What would I say to COP26?

The recent 6th Assessment Report of Working Group I of the Intergovernmental Panel on Climate Change (IPCC) is the result of years of diligent assessment of the latest scientific evidence on climate change building on several previous similar assessments. It was written by hundreds of authors, and openly reviewed by thousands of experts. Every word of the Summary for Policymakers was agreed by all 195 parties to the UNFCCC and at COP26.

The report is clear that the world has warmed by around 1.1°C since the industrial revolution, and that this is due to human activities, primarily burning fossil fuels. As a direct consequence, heatwaves and heavy rainfall events have become more frequent and more intense. As the oceans have warmed and the ice sheets have melted, sea levels have risen, increasing the risk of coastal flooding. Our past greenhouse gas emissions have caused changes of the climate which have harmed both human society and ecosystems.

We are at a crossroads.

The global choices being made now determine what happens to the climate next.
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Projected longer dry spells under climate change occur during dry seasons

The latest Intergovernmental Panel on Climate Change (IPCC) report states that the global water cycle will intensify with continued global warming. This means fewer rainy days, but with more intense rain over many land regions, and more variability generally. More dry days and longer dry spells have the potential to lead to negative impacts on crop yields and food security, as reductions in water availability limit crop growth. The impacts on crops also depend on the timing of these longer dry spells in the annual cycle and future delays in the wet season are also reported in the IPCC report and by my previous research.

Guest post by Caroline Wainwright
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Climate indicators

The recent IPCC AR6 WGI report summarises the state of knowledge of physical climate science, but the final version of the Summary for Policymakers (SPM) did not include a figure showing a range of indicators of our warming planet.

An earlier draft of the SPM included a figure like that below which aimed to put recent changes into a longer context of changes over the past 2000 years, and to show how other climate metrics have changed in recent decades. Many of these time series were shown in disparate places of the report, and have been brought together in this updated graphic which also indicates key milestones and discoveries in climate science.

Indicators (from top to bottom): atmospheric carbon dioxide concentration, ocean heat content, global sea level, global mean surface temperature, global lower tropospheric temperatures, Arctic sea ice amount, Kyoto cherry blossom date, specific humidity over land. Key moments in the history of climate science are indicated: the invention of the efficient steam engine by James Watt in 1790, the identification of the primary greenhouse gases by John Tyndall in 1861, the first estimate of climate sensitivity by Svante Arrhenius in 1896, and the discovery that the world was warming by Guy Callendar in 1938.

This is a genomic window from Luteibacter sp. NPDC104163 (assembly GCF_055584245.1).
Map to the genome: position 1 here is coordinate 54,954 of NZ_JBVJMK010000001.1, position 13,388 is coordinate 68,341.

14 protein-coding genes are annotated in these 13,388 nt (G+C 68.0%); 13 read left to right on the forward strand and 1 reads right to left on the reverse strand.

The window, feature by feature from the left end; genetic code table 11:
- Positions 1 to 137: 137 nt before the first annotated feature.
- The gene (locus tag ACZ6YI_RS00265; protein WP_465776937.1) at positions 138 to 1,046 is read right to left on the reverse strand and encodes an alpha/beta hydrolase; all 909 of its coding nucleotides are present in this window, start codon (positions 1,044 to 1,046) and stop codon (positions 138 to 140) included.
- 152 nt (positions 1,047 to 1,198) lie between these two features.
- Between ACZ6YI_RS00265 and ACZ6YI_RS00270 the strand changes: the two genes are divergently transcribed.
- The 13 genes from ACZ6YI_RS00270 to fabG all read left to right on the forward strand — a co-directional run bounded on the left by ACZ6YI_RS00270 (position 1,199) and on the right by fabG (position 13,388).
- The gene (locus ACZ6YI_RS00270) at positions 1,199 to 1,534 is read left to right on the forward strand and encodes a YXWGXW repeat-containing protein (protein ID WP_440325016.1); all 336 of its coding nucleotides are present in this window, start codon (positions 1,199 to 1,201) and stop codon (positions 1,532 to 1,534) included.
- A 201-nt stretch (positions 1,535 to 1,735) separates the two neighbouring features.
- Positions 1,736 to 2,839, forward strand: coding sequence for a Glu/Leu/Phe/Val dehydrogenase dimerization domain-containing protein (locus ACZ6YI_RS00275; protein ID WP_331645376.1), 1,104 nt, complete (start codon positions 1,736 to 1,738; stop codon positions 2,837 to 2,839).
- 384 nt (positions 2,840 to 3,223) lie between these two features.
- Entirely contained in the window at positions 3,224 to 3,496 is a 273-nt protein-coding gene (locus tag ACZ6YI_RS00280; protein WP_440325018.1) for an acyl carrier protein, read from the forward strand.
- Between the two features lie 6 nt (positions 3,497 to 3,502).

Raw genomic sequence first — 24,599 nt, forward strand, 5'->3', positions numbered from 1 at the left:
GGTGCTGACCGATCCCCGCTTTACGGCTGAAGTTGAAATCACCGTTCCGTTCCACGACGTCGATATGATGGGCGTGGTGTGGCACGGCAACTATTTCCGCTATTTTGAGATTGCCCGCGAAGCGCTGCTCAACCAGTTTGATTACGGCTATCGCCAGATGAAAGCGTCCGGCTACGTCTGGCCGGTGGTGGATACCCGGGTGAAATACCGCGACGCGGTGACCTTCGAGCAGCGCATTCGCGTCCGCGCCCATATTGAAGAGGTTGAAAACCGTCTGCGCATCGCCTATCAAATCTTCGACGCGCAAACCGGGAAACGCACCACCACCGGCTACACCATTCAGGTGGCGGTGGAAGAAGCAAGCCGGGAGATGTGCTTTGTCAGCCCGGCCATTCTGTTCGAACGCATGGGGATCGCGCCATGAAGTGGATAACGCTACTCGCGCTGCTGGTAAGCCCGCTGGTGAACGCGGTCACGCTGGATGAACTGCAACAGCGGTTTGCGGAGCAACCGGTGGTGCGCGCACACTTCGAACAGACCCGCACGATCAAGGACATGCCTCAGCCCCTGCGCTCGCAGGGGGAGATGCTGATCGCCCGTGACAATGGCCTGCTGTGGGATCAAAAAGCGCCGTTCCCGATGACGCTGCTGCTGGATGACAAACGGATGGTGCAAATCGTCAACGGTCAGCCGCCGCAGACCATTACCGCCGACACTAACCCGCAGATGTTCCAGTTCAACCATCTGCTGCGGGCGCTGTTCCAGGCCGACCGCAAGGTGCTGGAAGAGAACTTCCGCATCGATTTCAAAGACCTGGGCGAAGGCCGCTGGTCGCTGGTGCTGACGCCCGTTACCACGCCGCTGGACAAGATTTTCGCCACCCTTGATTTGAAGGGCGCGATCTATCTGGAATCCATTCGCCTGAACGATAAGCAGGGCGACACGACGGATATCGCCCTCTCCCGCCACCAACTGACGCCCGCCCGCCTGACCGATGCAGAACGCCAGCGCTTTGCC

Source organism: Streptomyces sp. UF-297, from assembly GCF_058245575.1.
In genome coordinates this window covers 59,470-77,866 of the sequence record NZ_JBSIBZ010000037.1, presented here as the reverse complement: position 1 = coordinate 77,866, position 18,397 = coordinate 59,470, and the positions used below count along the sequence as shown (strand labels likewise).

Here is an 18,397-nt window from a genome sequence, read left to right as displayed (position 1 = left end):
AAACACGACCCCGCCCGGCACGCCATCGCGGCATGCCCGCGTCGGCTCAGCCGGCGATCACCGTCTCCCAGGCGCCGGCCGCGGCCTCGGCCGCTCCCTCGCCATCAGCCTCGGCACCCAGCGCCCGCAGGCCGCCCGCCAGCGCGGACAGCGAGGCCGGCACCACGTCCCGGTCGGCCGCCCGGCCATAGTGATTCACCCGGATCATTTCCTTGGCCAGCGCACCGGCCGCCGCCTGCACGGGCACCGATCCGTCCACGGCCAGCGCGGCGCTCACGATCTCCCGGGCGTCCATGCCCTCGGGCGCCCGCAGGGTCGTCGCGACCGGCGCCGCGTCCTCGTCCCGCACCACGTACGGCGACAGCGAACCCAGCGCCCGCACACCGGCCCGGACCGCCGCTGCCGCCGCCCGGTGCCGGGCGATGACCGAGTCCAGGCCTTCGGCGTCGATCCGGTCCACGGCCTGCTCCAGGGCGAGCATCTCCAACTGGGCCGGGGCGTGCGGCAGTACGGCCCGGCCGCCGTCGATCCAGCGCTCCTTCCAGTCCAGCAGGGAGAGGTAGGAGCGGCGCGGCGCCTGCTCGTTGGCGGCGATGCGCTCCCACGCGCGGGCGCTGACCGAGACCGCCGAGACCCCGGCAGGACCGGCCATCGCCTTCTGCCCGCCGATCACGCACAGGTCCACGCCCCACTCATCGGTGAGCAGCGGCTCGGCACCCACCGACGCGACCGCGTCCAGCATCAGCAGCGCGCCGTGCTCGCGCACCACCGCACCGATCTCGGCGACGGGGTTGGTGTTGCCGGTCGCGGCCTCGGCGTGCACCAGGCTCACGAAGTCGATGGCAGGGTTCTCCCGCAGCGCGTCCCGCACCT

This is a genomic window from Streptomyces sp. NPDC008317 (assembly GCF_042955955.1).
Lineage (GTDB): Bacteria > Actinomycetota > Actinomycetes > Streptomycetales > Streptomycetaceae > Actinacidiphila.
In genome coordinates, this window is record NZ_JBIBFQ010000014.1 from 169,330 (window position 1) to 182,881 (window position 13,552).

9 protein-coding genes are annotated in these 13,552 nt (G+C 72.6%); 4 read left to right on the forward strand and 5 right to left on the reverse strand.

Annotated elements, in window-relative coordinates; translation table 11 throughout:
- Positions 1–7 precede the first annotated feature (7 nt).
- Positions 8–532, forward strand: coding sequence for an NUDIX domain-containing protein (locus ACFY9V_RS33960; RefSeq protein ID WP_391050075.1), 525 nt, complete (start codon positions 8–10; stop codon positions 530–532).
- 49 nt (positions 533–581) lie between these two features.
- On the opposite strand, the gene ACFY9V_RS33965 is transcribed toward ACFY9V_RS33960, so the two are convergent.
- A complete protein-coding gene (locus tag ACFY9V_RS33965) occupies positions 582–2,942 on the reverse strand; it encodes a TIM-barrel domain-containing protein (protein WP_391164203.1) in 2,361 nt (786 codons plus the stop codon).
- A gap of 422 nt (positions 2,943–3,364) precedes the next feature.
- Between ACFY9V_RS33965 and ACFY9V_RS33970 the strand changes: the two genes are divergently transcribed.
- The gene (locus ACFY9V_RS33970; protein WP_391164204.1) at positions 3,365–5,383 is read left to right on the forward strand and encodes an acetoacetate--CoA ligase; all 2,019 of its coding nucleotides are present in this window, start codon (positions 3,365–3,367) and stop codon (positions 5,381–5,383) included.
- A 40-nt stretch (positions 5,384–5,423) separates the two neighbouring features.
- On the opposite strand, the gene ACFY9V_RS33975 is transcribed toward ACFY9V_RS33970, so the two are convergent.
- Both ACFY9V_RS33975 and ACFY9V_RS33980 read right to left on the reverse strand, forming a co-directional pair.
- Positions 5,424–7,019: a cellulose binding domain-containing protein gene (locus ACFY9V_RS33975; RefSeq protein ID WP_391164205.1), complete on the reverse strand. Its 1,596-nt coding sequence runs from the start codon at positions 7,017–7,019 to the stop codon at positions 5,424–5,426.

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Adding observations to IPCC figures

The figures in the IPCC AR6 WGI SPM are a huge improvement over previous reports. However, one minor quibble is with the lack of observations shown. This brief post makes a figure available which is based on IPCC AR6 WGI SPM Figure 8, but with some observations added to show how global surface temperature and Arctic sea ice area have varied, compared to the model simulations. In my view this is a scientific improvement over the original version.
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IPCC SPM Figures

The Working Group I (WGI) component of the IPCC 6th Assessment Report (AR6) has been released. One key development since AR5 was the involvement of professional graphic designers in creating the figures for the Summary for Policymakers (SPM). As a result, the graphics are clear and usable, having been user-tested through several design iterations. The data underlying the figures are also openly available.
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The value of ‘data rescue’ for understanding record extremes

Record extreme temperature events are increasing in frequency as the climate warms. Several of these records have been surprising, in that they have been far above the previous record event for that location. Longer and earlier records, often possible through data recovery from undigitised archive material, would help quantify the risks of such record extreme temperature events. Continue reading The value of ‘data rescue’ for understanding record extremes

Storm Ulysses

On 27th February 1903 a major windstorm hit the UK and Ireland, known as Storm Ulysses.

The 20th Century Reanalysis (20CRv3) includes a modern reconstruction of the storm, created by assimilating available observations of surface pressure into a state-of-the-art weather forecast model.

There is a problem however. The number of available observations over north-west Europe is limited as most have never been digitised from the original hand-written paper sources. Recently, the WeatherRescue.org project rescued millions of observations, allowing us to examine the value of this new data by rerunning 20CRv3 with the new data added.
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